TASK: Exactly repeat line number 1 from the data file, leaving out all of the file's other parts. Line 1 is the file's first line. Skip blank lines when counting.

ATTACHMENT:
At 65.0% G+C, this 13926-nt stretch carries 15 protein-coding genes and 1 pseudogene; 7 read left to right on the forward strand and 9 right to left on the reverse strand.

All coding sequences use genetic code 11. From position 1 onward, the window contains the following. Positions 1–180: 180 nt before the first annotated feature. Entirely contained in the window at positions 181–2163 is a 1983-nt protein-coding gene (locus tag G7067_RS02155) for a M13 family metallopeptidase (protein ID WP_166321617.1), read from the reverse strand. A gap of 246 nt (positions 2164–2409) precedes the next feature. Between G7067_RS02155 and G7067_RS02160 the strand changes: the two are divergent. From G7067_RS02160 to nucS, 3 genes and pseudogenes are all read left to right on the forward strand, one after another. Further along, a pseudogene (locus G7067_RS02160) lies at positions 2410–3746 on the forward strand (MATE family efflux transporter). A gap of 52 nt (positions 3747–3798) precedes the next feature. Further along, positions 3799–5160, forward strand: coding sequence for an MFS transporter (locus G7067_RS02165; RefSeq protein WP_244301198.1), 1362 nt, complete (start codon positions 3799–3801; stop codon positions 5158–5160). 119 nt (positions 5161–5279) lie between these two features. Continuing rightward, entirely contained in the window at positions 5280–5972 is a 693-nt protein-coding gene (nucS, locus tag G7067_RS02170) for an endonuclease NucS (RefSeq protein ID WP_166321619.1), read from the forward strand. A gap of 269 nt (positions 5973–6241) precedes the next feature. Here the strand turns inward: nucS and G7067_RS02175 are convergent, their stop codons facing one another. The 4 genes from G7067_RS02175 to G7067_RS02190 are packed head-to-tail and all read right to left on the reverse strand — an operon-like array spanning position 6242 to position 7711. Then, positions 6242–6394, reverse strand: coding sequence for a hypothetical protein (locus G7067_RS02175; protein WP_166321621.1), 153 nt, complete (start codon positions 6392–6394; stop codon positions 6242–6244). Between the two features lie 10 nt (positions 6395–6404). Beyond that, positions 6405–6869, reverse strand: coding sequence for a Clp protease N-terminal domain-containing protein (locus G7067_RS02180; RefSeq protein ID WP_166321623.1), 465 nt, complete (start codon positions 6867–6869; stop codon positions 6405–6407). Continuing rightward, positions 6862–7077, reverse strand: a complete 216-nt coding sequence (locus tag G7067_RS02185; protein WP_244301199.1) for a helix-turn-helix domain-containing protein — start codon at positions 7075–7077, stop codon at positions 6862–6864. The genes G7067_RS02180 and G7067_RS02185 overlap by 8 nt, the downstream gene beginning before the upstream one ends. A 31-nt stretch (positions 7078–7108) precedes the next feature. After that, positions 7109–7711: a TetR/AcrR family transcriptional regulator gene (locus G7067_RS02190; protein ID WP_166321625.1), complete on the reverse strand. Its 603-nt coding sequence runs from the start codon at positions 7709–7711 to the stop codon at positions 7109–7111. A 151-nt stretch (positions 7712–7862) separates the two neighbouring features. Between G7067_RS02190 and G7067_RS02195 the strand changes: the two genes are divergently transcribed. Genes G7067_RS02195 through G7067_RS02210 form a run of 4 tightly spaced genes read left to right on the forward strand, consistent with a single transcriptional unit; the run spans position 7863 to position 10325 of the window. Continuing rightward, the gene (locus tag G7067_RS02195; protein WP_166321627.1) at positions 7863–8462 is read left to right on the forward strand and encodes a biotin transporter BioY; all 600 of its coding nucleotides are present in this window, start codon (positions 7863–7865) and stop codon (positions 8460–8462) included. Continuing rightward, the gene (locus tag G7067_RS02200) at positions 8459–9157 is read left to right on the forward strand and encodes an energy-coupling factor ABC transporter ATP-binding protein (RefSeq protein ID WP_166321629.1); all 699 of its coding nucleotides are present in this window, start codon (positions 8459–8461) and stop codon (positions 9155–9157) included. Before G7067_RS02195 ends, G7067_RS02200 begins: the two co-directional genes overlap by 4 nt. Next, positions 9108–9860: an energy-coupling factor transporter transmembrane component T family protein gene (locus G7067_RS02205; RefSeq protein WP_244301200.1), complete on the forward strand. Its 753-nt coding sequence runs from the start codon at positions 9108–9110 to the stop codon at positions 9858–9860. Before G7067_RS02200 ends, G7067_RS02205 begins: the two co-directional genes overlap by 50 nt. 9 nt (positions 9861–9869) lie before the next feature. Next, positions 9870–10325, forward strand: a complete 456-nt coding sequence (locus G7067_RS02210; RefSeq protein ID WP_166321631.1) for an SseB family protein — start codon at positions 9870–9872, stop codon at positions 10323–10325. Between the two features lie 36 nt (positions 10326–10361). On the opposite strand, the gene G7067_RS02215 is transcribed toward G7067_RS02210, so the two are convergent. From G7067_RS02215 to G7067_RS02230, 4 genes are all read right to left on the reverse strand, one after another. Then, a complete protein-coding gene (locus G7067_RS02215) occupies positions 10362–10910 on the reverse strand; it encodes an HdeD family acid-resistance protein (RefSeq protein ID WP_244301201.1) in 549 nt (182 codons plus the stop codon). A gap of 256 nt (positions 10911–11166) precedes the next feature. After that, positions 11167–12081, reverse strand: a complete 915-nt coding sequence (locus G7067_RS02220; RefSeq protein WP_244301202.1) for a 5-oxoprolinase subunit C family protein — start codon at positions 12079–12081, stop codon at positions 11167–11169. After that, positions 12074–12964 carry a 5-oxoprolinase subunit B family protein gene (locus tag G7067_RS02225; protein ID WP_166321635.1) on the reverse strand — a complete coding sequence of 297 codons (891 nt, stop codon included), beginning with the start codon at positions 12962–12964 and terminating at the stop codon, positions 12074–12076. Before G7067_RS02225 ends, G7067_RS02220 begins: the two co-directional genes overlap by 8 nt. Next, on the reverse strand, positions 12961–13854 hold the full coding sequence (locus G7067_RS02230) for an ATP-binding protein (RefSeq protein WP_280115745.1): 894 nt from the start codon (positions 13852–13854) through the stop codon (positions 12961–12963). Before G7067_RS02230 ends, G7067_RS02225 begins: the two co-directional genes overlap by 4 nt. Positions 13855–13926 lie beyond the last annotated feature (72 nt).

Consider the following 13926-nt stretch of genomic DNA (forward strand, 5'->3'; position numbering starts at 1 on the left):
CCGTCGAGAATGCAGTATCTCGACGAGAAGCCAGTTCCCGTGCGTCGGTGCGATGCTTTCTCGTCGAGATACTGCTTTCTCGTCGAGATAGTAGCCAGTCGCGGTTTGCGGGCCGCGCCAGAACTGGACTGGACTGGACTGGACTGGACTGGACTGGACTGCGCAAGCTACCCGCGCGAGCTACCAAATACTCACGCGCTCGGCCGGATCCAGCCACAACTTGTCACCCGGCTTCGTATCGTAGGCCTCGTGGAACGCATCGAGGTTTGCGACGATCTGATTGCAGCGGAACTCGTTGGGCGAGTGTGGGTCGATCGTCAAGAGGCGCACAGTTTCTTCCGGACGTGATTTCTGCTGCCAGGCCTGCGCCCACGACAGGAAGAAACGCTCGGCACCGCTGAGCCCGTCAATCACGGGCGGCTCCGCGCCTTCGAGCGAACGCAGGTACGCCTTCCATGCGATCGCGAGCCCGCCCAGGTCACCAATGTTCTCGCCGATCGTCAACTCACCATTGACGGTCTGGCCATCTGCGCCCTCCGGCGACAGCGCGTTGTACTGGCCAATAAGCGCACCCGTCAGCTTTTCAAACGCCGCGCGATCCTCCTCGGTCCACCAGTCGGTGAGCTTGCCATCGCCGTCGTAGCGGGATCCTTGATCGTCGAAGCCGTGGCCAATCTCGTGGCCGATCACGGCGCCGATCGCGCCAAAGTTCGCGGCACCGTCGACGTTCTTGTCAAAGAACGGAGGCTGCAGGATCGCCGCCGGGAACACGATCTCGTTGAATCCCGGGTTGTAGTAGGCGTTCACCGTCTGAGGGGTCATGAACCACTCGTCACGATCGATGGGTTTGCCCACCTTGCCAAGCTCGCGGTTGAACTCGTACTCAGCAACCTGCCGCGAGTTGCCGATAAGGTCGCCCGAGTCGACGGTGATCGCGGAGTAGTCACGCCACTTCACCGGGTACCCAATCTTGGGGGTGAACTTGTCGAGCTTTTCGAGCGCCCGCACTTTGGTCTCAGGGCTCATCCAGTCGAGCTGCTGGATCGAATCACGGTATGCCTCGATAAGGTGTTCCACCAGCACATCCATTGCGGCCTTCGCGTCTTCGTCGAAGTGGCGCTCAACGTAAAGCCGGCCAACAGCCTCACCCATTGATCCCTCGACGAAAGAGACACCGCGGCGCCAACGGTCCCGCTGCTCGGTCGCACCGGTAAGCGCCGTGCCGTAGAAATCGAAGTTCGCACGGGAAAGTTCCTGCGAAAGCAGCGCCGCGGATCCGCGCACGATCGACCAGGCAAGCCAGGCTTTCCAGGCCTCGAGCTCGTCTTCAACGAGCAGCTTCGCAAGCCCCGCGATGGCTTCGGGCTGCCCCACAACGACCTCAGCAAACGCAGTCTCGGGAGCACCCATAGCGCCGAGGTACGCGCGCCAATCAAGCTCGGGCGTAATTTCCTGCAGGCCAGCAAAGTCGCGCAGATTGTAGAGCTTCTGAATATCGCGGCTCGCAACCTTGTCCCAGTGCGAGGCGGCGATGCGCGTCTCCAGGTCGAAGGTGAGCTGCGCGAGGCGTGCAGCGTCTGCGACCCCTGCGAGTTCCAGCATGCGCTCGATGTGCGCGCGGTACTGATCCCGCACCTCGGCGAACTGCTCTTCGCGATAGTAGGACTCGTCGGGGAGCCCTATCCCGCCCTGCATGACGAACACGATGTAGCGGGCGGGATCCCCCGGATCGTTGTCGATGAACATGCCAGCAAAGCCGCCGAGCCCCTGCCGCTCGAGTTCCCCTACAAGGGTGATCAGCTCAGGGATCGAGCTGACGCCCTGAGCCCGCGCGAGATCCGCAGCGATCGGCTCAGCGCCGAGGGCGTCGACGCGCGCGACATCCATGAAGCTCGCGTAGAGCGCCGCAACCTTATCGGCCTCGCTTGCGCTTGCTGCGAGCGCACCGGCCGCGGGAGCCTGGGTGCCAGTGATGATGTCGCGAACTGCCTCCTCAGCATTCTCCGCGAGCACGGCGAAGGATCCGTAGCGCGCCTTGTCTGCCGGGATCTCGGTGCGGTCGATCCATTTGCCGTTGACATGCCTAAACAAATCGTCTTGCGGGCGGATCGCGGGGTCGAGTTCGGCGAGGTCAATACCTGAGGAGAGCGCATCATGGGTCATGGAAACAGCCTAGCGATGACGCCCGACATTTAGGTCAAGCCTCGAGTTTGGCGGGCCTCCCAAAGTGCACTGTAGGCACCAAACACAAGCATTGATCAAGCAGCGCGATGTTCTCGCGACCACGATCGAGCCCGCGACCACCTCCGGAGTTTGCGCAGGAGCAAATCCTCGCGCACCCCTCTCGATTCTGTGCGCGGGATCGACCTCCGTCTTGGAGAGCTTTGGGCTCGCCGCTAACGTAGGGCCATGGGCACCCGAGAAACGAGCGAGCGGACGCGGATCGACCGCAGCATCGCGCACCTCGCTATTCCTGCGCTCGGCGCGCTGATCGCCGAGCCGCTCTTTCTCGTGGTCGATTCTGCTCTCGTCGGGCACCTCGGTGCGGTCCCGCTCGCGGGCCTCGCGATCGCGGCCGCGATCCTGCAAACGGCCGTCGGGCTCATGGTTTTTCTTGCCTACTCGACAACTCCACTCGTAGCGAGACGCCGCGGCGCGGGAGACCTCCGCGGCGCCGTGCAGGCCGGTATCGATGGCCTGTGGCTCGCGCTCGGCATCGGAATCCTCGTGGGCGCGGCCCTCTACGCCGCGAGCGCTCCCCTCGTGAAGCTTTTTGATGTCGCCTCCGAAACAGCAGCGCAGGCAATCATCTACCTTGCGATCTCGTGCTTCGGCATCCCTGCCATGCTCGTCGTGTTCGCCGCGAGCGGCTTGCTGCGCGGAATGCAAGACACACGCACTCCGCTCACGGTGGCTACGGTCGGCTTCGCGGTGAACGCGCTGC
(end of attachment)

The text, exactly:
At 65.0% G+C, this 13926-nt stretch carries 15 protein-coding genes and 1 pseudogene; 7 read left to right on the forward strand and 9 right to left on the reverse strand.